Deciding If a Small Publisher is Legit

This post is brought to you by
the one and only, Lisha Cauthen.

Oh, man. Today we open a

this should by all rights, be a picture of a can with worms in it. i shall spare you the image.

It can be hard to decide if a small publisher is legit. Brand new publishers don’t have a track record, but may be entirely a class operation. Long-time small publishers might turn out to be a bit of a con.

How to tell?

I’ve been thinking about this problem for a while, so I’d like to start the conversation with…


  • Start with the publisher’s website. Is it professional looking? Does it work? Easily? Is it set up to showcase the authors’ books? Have any of their books won awards? Real ones, that is.
  • Google the publisher to see if there’s any general buzz in Publishers Weekly or other publications. Who are the editors and what is their experience?
  • Go to Amazon and look at the books. Is there more than one author? Importantly, are the authors’ and illustrators’ last names different from the publisher’s and editors’ last names? If the names match, then you may be looking at a vanity press masquerading as a going concern. Check the books’ rankings. Look inside, if you can, to see if the writing seems up to par.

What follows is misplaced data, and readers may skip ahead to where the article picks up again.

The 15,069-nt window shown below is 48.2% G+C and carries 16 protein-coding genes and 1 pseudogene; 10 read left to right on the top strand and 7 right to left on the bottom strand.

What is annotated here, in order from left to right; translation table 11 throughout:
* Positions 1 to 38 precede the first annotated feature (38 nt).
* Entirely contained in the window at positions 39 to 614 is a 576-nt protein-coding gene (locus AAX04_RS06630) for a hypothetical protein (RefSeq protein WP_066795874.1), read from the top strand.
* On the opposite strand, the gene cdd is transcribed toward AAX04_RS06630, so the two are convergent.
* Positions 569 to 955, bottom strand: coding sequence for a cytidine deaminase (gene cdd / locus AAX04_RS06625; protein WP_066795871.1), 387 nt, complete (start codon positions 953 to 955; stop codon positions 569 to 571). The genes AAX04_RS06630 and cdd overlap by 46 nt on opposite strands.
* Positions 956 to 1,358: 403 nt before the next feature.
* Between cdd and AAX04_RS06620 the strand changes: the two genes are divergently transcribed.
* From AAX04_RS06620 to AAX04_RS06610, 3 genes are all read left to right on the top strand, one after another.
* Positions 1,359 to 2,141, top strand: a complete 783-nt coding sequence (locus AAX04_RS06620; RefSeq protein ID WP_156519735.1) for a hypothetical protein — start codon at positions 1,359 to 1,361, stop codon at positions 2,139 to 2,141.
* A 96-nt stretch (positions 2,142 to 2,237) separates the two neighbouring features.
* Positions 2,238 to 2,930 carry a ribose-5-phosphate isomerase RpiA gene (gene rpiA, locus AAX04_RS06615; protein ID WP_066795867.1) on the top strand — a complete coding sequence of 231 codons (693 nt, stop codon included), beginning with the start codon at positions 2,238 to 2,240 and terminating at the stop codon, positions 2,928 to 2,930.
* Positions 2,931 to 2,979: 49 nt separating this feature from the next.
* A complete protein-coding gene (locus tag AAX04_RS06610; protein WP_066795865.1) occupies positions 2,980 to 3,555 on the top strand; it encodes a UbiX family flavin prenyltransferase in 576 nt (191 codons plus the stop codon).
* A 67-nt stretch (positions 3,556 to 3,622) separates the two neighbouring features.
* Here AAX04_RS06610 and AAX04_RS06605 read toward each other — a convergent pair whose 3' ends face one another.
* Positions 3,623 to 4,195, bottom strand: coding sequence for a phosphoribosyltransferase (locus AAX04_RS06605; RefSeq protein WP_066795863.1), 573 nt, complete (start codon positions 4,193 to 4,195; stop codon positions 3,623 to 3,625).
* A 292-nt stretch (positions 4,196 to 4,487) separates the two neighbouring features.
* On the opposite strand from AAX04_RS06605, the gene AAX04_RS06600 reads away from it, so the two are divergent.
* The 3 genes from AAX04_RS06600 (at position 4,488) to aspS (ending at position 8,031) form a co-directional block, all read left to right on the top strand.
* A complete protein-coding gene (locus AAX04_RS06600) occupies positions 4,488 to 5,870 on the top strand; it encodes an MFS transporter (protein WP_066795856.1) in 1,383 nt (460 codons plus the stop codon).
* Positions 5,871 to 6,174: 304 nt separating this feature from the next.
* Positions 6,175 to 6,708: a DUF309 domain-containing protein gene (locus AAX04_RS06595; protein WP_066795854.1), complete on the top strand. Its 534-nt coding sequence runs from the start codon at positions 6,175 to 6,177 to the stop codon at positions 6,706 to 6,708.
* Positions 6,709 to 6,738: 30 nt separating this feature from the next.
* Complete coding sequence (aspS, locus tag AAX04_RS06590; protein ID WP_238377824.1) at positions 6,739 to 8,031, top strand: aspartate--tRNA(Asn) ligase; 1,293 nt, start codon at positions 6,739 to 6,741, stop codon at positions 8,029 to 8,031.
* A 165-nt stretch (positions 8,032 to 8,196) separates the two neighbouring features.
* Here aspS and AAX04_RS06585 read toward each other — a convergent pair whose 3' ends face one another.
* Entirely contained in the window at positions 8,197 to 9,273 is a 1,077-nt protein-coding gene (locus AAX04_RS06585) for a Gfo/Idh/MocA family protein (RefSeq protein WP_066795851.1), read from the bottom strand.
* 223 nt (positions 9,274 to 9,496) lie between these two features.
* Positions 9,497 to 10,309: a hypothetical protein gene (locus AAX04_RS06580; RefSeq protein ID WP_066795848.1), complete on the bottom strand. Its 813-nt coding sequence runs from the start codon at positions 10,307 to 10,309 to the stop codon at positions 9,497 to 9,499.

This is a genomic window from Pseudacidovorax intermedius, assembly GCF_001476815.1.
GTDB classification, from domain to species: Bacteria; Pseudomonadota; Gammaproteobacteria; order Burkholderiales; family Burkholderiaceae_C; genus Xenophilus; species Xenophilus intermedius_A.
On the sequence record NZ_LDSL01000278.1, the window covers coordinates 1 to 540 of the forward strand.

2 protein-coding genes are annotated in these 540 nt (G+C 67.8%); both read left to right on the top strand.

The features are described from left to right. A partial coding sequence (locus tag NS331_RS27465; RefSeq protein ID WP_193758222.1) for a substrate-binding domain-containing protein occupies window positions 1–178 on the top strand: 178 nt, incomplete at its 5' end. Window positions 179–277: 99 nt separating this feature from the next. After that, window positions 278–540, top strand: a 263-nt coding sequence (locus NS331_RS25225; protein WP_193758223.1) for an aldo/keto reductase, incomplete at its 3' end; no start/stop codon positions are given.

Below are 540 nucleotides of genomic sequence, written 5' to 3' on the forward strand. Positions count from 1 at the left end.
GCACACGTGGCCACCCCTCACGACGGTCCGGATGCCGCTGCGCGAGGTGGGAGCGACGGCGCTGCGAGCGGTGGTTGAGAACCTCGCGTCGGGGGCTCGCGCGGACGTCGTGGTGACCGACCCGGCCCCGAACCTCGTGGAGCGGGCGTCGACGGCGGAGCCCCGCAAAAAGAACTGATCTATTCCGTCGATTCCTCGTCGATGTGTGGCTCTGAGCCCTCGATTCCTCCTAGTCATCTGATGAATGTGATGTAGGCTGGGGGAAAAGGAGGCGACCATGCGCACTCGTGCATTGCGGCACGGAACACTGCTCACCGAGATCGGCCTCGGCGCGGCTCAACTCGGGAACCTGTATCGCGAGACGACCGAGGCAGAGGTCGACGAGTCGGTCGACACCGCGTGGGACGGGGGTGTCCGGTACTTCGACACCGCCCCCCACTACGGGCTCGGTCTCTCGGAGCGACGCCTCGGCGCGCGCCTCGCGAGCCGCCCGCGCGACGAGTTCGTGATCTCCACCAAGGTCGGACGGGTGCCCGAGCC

• Check the book covers. Are they professional? Yeah, you know what’s professional. Not a creative commons photo or a pencil drawing done by a twelve-year-old.
  • Look for reviews. Amazon and Goodreads are a start, but look for reviews in magazines and newspapers, including Kirkus.
  • Peruse the usual watchdog websites–Writer Beware, Preditors and Editors, the Blue Boards and Absolute Write Water Cooler
  • Go in a bookstore. Look for any books published by the small publisher you are considering.

This is a good start at checking out small publishers. Anybody else got some ideas?

2 thoughts on “Deciding If a Small Publisher is Legit

Add yours

  1. Yep, I have an idea. Pick a book that has been recently published by the small publisher. Call a book buyer where you want to see your book someday. This may be a bookstore, library, or school. Ask the book buyer whether they can order the book. Make it clear that you are not asking them to actually order the book, you just want to know if they CAN. If they can order the book, they should be able to let you know the publisher. Is it the publisher you are testing? Yes? Chances are that the small publisher is legit.


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